We were extremely lucky to be hosted by a lovely chap called Alex, who was originally from Stroud in Gloucestershire, but has been teaching English in Japan to children and adults for over 10 years. His apartment was lovely and it was great to have a bit more space to relax in and hear his insider stories about Japan. He was very kind and cooked us dinner the first night – we planned to return the favour the next day. We drank Asahi beer and plum wine and chatted about all sorts of things. He told us how the Japanese equivalent of the alphabet works. Basically, words can be broken up into a certain number of sounds, or syllables, which all end in a vowel – e.g. ba, ki, wa. These word parts are known as mora. The only consonant not followed by a vowel is ‘n’, so when he teaches English he finds they often add a vowel on the end of words where there isn’t one. They also don’t really have an ‘r’ or ‘l’ noise, but something in between, so they often get ‘r’ and ‘l’ mixed up in English. So his name is often pronounced ‘Arexuh,’ and we have found ourselves called Ruke and Rusyuh. The Chinese brought writing to Japan, so much of Japanese script is the same as Chinese – although the spoken languages are entirely different. This was possible because the written form of Chinese is not based on phonetics. However, this way of writing Japanese as Chinese (known as kanji script) was not entirely satisfactory and so there a phonetic form, known as kana script, where symbols represent the mora. There are two forms of kana – hiragana, which is used for Japanese words (where there is no kanji symbol available) and grammatical components, and katakana, which is used for foreign words and names. They will also occasionally use the Latin alphabet for commercial emphasis and for acronyms. When you consider that kanji and kana scripts are used alongside one another, with a smattering of the Latin alphabet, you have one very complex written language system!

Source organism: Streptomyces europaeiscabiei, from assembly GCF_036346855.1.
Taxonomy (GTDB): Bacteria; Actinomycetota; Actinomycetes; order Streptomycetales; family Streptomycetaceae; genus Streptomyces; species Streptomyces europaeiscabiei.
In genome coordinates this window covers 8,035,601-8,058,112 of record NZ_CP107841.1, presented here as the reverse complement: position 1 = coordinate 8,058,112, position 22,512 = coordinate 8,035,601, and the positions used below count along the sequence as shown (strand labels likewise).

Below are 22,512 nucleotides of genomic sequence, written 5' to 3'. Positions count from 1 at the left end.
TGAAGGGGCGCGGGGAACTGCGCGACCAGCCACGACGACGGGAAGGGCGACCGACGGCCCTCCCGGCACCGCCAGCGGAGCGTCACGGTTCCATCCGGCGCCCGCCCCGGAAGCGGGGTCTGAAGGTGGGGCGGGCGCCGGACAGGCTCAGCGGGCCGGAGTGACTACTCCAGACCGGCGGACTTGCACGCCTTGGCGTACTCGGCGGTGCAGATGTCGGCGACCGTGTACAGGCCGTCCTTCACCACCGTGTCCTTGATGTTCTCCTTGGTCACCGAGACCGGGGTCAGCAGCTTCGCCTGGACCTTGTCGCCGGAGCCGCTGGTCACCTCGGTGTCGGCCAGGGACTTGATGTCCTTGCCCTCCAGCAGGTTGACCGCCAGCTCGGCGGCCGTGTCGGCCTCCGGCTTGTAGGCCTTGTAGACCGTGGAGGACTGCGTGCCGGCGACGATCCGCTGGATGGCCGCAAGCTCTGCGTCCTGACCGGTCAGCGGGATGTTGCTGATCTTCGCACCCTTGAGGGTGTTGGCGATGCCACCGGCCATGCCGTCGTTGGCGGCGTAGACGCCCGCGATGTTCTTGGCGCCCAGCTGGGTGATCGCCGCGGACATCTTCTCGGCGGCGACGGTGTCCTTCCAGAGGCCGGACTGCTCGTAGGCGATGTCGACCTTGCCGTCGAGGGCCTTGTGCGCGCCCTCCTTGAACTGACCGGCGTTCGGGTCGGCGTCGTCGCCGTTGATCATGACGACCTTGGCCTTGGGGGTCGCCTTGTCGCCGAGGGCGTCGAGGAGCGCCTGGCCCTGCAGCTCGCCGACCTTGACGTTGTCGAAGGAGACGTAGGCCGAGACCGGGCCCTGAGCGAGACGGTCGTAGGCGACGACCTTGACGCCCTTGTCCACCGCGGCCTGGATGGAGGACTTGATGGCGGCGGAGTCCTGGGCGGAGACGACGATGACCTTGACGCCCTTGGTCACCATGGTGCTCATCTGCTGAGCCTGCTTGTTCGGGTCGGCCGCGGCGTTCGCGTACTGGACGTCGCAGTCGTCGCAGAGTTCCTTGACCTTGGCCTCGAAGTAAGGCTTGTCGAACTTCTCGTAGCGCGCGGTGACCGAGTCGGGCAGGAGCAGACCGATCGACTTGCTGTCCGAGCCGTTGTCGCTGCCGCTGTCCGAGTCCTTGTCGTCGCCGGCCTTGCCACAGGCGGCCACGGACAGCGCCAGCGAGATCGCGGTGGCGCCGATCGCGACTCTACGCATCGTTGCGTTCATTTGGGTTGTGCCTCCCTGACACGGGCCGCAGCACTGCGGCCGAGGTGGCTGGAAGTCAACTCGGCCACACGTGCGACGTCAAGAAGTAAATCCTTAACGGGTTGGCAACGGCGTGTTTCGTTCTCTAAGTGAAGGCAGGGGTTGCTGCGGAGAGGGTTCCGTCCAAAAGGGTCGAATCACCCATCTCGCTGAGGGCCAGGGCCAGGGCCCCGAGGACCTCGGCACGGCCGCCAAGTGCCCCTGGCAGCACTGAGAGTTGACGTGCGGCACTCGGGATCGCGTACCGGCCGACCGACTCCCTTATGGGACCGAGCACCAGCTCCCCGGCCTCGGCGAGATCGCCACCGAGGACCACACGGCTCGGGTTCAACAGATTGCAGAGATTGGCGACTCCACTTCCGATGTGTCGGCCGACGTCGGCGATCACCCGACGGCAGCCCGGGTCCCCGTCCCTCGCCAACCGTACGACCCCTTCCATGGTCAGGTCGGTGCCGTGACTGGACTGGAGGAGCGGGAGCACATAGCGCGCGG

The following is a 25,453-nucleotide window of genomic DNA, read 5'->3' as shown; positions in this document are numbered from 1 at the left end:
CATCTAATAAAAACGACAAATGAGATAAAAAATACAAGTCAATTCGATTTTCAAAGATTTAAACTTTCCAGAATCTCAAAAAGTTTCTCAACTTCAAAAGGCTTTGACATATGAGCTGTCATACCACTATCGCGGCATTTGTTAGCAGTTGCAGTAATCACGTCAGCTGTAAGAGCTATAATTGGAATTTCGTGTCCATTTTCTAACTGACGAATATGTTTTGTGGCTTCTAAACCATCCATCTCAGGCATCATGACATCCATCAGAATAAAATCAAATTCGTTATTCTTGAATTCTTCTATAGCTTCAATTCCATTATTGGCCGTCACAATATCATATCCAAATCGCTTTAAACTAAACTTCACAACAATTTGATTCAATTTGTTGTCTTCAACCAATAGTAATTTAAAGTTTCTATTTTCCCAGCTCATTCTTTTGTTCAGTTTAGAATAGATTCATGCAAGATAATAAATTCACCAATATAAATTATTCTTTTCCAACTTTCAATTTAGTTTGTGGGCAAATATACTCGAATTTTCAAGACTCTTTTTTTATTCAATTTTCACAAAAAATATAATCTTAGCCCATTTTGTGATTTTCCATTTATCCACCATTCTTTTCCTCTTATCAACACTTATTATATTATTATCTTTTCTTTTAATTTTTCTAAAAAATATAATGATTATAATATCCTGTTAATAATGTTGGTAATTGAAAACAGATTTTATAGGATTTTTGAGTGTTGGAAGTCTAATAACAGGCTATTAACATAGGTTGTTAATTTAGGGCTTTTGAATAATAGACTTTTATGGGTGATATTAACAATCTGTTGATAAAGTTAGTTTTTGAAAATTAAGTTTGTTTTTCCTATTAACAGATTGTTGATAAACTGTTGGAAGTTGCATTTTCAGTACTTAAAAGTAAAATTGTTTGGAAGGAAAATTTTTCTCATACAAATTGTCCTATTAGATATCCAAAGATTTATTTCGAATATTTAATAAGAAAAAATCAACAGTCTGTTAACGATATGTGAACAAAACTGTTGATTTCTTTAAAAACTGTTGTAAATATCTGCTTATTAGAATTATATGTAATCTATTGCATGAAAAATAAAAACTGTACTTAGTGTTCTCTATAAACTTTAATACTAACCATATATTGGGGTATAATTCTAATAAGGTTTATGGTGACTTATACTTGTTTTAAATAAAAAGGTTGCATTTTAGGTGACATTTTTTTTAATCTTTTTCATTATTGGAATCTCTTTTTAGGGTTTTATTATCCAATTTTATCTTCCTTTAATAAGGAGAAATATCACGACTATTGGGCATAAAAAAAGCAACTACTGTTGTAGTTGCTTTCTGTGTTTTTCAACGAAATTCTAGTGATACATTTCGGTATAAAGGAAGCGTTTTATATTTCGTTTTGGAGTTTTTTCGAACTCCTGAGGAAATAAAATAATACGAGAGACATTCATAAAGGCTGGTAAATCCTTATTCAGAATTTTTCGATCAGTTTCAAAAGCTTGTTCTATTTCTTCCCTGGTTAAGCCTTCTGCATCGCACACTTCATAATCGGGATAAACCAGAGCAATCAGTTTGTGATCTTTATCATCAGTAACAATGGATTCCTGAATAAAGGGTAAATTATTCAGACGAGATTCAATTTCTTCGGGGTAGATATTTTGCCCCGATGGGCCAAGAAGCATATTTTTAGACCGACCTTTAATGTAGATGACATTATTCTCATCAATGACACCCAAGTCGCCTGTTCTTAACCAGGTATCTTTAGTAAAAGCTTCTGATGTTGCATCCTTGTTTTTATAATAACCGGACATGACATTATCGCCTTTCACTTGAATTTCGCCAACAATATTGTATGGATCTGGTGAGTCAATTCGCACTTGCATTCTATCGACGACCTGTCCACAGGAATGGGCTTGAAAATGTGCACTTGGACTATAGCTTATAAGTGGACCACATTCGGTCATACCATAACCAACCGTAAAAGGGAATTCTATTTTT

All of this goes to show that it is perfectly reasonable for us not to have a clue when it comes to reading Japanese. However, speaking the words is much easier than speaking Chinese, so I had little excuse when, shortly after arriving in Japan, I was floundering for the word to say thank you in a shop (arigato), and instead mumbled, ‘Kawasaki’ – which was the first Japanese word that came to me! Never mind that it is a make of motorbike (and a town). No wonder he looked at me strangely!
The following day, we took a short train ride to Minoh, where Alex had recommended a walk up to a waterfall. We were hopeful we might see some Japanese macaques, and even ate our picnic before starting out in case they stole it, but none materialised. It was a lovely afternoon for a stroll; away from the city the air was cool and fresh and the maple leaves were beginning to turn a glorious red. We even ate some – there were stalls selling bags of maple leaves cooked in sweet batter. I don’t know if the leaves contributed much to the flavour, but the batter was tasty!
After our walk, we stopped for coffee in a small café. I suffer from a little documented condition that I am going to term ‘aperipheria’ (lack of peripheral vision – I often misjudge door frames) and as I was standing up to go to the toilet, I whacked the bone of my ankle really hard on the corner of the table. It was very funny, but sticking firmly to his marriage vows, Luke did not laugh at me (‘I promise to be sympathetic when you injure yourself doing something that makes me cry with laughter’) and fetched a bag of ice which I held on my ankle for the next half hour. What a good husband I have!